Thanks to all who attended! Thanks to Leigh Frampton for organizing and to LearningObjects (and Optoro :-)) for hosting. Demo files available to clone here.
Note that Angular 1.2 is not yet officially released. They’re currently at Release Candidate 3, which you can install via direct download of the ‘unstable’ release at Angularjs.org, or with:
bower install angular#1.2.0-rc.3
There’s no official migration guide available as yet. So, I’m assembling bits and pieces from my own experience and from posts by others. Bottom line: many big changes in Angular are incremental and break nothing. But other changes are pretty substantial and will require modifications of your existing code to even get your app up and running. Continue reading
There’s a critical and undocumented (AFAIK) distinction between several of Angular’s directives. On the surface, ng-show/ng-hide, ng-switch and the new ng-if all produce exactly the same results: partials/DOM-fragments that appear and disappear. I used to think that ng-Show and ng-Switch were just different syntax for the same thing: convenience variations, essentially. And then, ng-If came along for Angular 1.2, which made me scratch my head and take another look.
Turns out the apparent similarities in outcome are deceptive, and mask fundamentally different implementations: ng-show & ng-hide simply toggle the visibility of an element or DOM fragment that’s already in the DOM, while ng-switch and ng-If actually detach and reattach the elements/fragments/templates from the DOM. (Note that Angular 1.0.8 and 1.2 do this in different ways. The 1.2 implementation is far preferable. Comparative implementations are linked from the relevant code below.)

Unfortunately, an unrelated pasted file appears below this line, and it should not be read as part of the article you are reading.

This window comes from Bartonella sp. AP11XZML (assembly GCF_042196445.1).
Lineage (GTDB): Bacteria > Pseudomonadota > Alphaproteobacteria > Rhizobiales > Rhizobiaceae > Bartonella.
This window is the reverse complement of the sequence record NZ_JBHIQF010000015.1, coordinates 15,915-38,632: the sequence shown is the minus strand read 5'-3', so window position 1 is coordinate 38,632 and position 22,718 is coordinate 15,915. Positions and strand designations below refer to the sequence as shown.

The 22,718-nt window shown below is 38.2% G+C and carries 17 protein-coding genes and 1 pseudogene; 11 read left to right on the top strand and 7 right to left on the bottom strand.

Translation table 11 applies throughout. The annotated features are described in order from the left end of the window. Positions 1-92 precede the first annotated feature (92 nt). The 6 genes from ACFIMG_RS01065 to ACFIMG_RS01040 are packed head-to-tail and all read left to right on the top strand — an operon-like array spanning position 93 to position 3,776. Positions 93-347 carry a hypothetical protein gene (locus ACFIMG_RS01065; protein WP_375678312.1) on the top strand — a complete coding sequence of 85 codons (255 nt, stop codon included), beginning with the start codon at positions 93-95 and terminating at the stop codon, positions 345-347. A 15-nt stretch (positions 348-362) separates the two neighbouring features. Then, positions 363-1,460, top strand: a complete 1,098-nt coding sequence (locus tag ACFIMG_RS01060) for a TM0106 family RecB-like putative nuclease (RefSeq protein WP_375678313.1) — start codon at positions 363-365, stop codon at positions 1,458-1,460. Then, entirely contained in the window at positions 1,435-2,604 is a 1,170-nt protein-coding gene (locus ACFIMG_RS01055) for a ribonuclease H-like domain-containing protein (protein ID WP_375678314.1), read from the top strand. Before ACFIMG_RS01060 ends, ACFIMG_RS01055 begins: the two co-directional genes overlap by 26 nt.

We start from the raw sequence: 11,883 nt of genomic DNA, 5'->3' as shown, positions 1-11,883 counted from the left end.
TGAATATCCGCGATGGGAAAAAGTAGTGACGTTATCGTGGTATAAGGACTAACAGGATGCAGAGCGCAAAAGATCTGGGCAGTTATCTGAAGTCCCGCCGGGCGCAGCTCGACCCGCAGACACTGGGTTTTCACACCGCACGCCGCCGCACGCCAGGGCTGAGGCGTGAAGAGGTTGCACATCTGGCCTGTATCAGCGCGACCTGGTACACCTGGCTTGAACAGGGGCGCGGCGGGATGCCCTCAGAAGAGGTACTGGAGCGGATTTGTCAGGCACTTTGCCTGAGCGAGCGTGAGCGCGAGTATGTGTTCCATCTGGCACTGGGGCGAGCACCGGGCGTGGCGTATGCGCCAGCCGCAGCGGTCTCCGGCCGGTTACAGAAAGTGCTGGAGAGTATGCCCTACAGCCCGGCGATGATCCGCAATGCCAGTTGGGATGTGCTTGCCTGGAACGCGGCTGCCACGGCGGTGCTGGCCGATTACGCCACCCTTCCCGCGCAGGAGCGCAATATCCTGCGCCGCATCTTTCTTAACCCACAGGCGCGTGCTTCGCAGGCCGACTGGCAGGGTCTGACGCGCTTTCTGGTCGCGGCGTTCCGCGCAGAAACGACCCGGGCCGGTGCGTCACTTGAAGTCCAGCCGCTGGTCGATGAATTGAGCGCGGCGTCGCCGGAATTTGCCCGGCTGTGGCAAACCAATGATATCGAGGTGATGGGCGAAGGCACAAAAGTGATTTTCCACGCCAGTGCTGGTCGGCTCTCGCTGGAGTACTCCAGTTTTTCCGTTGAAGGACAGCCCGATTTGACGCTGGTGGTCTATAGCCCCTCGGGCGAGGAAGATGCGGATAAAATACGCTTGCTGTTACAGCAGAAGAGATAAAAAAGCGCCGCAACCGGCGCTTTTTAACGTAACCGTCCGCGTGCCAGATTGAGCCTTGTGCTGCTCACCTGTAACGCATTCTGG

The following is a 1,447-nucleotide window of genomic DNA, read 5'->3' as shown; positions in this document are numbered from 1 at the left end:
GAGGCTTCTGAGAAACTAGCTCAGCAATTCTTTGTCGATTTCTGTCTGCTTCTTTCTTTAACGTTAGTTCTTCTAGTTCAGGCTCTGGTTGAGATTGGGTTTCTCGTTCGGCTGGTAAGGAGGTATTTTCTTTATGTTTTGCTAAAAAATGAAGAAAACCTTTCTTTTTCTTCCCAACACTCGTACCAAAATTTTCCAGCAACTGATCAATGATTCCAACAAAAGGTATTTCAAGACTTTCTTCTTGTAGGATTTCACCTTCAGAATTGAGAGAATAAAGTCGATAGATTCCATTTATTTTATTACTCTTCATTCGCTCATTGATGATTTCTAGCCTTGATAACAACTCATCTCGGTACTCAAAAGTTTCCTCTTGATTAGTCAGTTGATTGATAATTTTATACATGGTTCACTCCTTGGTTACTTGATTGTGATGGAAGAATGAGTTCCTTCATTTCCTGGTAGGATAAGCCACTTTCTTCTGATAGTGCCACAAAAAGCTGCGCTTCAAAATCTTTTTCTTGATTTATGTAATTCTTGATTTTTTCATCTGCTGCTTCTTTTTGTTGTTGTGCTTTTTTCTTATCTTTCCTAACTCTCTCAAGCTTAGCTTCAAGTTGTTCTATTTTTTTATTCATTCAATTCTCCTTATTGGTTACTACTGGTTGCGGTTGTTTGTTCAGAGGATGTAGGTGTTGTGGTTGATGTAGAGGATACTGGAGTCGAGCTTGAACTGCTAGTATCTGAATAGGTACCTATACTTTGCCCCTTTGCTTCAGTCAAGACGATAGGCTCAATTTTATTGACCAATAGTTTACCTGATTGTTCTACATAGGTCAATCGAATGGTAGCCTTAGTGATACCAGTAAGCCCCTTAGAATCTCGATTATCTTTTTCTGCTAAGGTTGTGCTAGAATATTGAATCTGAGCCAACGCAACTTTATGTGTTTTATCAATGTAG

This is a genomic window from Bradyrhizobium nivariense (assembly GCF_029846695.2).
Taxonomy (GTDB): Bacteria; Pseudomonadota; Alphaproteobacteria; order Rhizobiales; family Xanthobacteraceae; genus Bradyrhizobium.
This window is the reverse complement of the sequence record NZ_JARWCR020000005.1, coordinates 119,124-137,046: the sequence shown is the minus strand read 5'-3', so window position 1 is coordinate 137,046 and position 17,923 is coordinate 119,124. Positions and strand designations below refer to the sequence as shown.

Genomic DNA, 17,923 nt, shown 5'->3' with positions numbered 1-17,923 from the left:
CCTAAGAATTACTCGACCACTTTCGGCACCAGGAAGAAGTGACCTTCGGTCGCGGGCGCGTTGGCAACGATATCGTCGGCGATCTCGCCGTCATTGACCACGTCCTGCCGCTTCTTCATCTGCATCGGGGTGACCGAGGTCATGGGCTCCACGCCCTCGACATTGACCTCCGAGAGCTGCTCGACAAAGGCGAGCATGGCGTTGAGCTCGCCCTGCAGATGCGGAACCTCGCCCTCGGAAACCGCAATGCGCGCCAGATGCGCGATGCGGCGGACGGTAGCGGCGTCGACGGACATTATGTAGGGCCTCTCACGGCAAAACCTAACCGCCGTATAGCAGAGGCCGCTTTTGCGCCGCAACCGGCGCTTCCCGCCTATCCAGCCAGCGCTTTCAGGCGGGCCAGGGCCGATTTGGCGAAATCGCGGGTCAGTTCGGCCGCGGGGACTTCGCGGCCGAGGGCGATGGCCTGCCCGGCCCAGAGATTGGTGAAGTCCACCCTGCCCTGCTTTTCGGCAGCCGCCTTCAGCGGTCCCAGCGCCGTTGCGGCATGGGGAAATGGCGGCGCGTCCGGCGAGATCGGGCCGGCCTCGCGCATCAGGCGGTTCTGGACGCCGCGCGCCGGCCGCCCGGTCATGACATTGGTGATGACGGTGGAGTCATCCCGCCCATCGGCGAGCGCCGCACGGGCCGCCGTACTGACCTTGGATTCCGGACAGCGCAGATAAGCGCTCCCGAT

This has significant implications for performance, for how you construct your CSS selectors, and much else.
I built a CodePen to demonstrate the differences between these directives, and added a separate Plunker (linked from the CodePen) to show how Angular 1.08 did ng-Switch differently than 1.2. Use your inspector to see what’s going on under the hood. I’d embed said Codepen, if only WordPress.com was a little more flexible…
I wrote previously about what a pain it is to get your WordPress blog posts over into G+, like you can easily do for Twitter, Facebook, and LinkedIn. Really, it was only semi-feasible, and didn’t work automatically. Problem solved. You can now add Google+ to your ‘Publicize’ options in the WordPress Dashboard, at least on WordPress.com.
Does anybody know: has Google at last opened up an API for this (years too late), or did WordPress just find a creative workaround?
I had just a momentary lapse of reason the other day: after weeks of holding off on upgrading my iPad to iOS 7, I abruptly felt that I had been left behind. So, after double-checking that all our key enterprise features were supported, I made the leap. And then I went back to work.
On a project that was due the next day. And which I needed to be able to test on that iPad. Eeek. Continue reading